[Date Prev][Date Next][Thread Prev][Thread Next][Date Index][Thread Index]

Pylint false positives

On Sun, 19 Aug 2018 11:43:44 +0300, Marko Rauhamaa wrote:

> Steven D'Aprano <steve+comp.lang.python at pearwood.info>:
>> On Sun, 19 Aug 2018 00:11:30 +0300, Marko Rauhamaa wrote:
>>> In Python programming, I mostly run into closures through inner
>>> classes (as in Java).
>> Inner classes aren't closures.
> At least some of the methods of inner classes are closures (or there
> would be no point to an inner class).

(1) Ironically, the only times I've used an inner class, its methods were 
not closures. So yes, there are sometimes uses for inner classes that 
don't include closures. There's an example in the argparse module in the 
standard library, and it too has no closures.

(2) Whether or not the methods of an inner class are closures depends on 
the methods, not the fact that it is an inner class. There are no 
closures here:

    class Outer:
        class Inner:

no matter what methods Inner has. Nor is this a closure:

    class Outer:
        def method(self):
            class Inner:
                def spam(self):
                    return self.eggs
            return Inner

since the spam method doesn't close over any of the variables in method.

You made a vague comment about inner classes being equivalent to closures 
in some unknown fashion, but inner classes are not themselves closures,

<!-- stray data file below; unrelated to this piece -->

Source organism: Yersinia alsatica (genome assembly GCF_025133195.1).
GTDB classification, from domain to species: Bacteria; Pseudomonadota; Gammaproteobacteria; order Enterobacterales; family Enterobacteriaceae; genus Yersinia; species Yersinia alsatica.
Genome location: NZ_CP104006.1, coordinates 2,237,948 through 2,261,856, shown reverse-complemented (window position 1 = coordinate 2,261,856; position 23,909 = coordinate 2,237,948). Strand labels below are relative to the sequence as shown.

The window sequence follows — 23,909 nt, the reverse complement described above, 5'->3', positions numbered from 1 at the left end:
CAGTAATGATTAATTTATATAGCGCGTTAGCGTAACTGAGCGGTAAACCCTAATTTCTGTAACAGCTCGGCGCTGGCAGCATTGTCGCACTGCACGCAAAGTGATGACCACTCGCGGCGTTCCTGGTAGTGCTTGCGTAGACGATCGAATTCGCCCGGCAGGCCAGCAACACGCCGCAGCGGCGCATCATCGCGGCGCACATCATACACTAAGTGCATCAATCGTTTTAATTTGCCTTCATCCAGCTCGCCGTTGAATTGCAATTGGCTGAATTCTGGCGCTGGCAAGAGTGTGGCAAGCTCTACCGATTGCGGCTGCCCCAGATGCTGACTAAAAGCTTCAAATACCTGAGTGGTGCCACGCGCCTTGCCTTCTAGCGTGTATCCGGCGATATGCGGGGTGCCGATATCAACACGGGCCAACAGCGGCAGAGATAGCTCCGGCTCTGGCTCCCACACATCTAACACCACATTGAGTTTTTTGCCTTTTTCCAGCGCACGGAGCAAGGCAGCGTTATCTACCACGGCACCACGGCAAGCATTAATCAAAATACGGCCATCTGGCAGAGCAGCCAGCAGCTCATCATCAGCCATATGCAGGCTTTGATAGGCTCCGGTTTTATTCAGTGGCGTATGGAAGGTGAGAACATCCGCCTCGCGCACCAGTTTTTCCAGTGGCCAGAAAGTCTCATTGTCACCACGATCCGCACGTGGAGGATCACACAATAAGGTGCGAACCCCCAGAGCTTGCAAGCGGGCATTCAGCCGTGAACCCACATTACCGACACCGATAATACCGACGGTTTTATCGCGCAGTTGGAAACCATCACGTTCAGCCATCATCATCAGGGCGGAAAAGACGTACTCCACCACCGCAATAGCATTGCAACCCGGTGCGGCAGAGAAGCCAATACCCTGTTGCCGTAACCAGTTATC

and the methods of inner classes are not necessarily closures.

>> Its also quite expensive to be populating your application with lots of
>> classes used only once each, which is a common pitfall when using inner
>> classes. Memory is cheap, but it's not so cheap that we ought to just
>> profligately waste it needlessly.
> That is a completely separate question.

It wasn't a question, it was an observation.

> There's is no a-priori reason for inner classes to be wasteful;

Not in languages where classes are declared statically and built at 
compile-time, no.

But in a language like Python where classes are executable statements 
that are built at run time, like constructing any other mutable object, 
it is very easy to use them badly and waste memory.

This doesn't look harmful:

def func(x):
    class Record:
        def __init__(self, a):
            self.a = a
    return Record(x)

but it is.

You might not like that design, but it is part of Python's execution 
model and whether you like it or not you have to deal with the 
consequences :-)

> they
> have been part and parcel of Java programming from its early days, and
> Java is widely used for high-performance applications.


> CPython does use memory quite liberally. I don't mind that as
> expressivity beats performance in 99% of programming tasks.

Fair enough, but in the example I showed above, the practical effect is 
to increase the de facto size of the objects returned by func() twenty 
times. And fragment memory as well. In a long-lived application where you 
are calling func() a lot, and saving the objects, it all adds up.

>>> populating an object with fields (methods) in a loop is very rarely a
>>> good idea.
>> Of course it is *rarely* a good idea
> So no dispute then.

Isn't there? Then why are you disagreeing with me about the exceptional 
cases where it *is* a good idea?

Steven D'Aprano
"Ever since I learned about confirmation bias, I've been seeing
it everywhere." -- Jon Ronson